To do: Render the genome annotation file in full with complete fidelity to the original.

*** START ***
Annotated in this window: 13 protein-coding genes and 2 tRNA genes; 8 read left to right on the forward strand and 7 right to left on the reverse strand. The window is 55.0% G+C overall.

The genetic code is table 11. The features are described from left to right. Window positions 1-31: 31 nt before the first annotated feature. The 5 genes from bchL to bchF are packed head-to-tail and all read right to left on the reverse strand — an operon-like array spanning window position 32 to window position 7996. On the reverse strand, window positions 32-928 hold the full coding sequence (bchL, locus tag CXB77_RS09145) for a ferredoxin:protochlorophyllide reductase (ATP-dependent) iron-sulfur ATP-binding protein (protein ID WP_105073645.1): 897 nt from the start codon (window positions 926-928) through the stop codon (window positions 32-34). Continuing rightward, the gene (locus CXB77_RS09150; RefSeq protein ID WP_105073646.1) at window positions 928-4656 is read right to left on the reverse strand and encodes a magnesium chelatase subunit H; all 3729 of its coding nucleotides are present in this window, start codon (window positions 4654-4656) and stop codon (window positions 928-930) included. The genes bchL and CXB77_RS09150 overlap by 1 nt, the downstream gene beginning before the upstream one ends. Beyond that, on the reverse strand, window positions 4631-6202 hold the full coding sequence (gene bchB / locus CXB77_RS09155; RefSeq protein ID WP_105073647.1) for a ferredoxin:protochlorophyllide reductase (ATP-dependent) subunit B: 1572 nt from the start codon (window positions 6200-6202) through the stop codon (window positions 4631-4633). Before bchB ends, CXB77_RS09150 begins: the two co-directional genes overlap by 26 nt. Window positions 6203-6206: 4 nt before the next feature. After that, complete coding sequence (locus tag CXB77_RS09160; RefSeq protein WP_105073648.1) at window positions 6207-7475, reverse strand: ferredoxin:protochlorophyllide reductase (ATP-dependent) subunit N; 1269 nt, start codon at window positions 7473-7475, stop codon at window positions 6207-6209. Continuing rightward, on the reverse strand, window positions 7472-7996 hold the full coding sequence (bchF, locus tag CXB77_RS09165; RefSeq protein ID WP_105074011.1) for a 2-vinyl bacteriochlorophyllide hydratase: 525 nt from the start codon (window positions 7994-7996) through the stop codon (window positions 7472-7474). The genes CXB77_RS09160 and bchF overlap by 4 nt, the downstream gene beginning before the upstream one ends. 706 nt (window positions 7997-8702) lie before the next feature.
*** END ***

Annotated in this window: 13 protein-coding genes and 2 tRNA genes; 8 read left to right on the forward strand and 7 right to left on the reverse strand. The window is 55.0% G+C overall.

The genetic code is table 11. The features are described from left to right. Window positions 1-31: 31 nt before the first annotated feature. The 5 genes from bchL to bchF are packed head-to-tail and all read right to left on the reverse strand — an operon-like array spanning window position 32 to window position 7996. On the reverse strand, window positions 32-928 hold the full coding sequence (bchL, locus tag CXB77_RS09145) for a ferredoxin:protochlorophyllide reductase (ATP-dependent) iron-sulfur ATP-binding protein (protein ID WP_105073645.1): 897 nt from the start codon (window positions 926-928) through the stop codon (window positions 32-34). Continuing rightward, the gene (locus CXB77_RS09150; RefSeq protein ID WP_105073646.1) at window positions 928-4656 is read right to left on the reverse strand and encodes a magnesium chelatase subunit H; all 3729 of its coding nucleotides are present in this window, start codon (window positions 4654-4656) and stop codon (window positions 928-930) included. The genes bchL and CXB77_RS09150 overlap by 1 nt, the downstream gene beginning before the upstream one ends. Beyond that, on the reverse strand, window positions 4631-6202 hold the full coding sequence (gene bchB / locus CXB77_RS09155; RefSeq protein ID WP_105073647.1) for a ferredoxin:protochlorophyllide reductase (ATP-dependent) subunit B: 1572 nt from the start codon (window positions 6200-6202) through the stop codon (window positions 4631-4633). Before bchB ends, CXB77_RS09150 begins: the two co-directional genes overlap by 26 nt. Window positions 6203-6206: 4 nt before the next feature. After that, complete coding sequence (locus tag CXB77_RS09160; RefSeq protein WP_105073648.1) at window positions 6207-7475, reverse strand: ferredoxin:protochlorophyllide reductase (ATP-dependent) subunit N; 1269 nt, start codon at window positions 7473-7475, stop codon at window positions 6207-6209. Continuing rightward, on the reverse strand, window positions 7472-7996 hold the full coding sequence (bchF, locus tag CXB77_RS09165; RefSeq protein ID WP_105074011.1) for a 2-vinyl bacteriochlorophyllide hydratase: 525 nt from the start codon (window positions 7994-7996) through the stop codon (window positions 7472-7474). The genes CXB77_RS09160 and bchF overlap by 4 nt, the downstream gene beginning before the upstream one ends. 706 nt (window positions 7997-8702) lie before the next feature.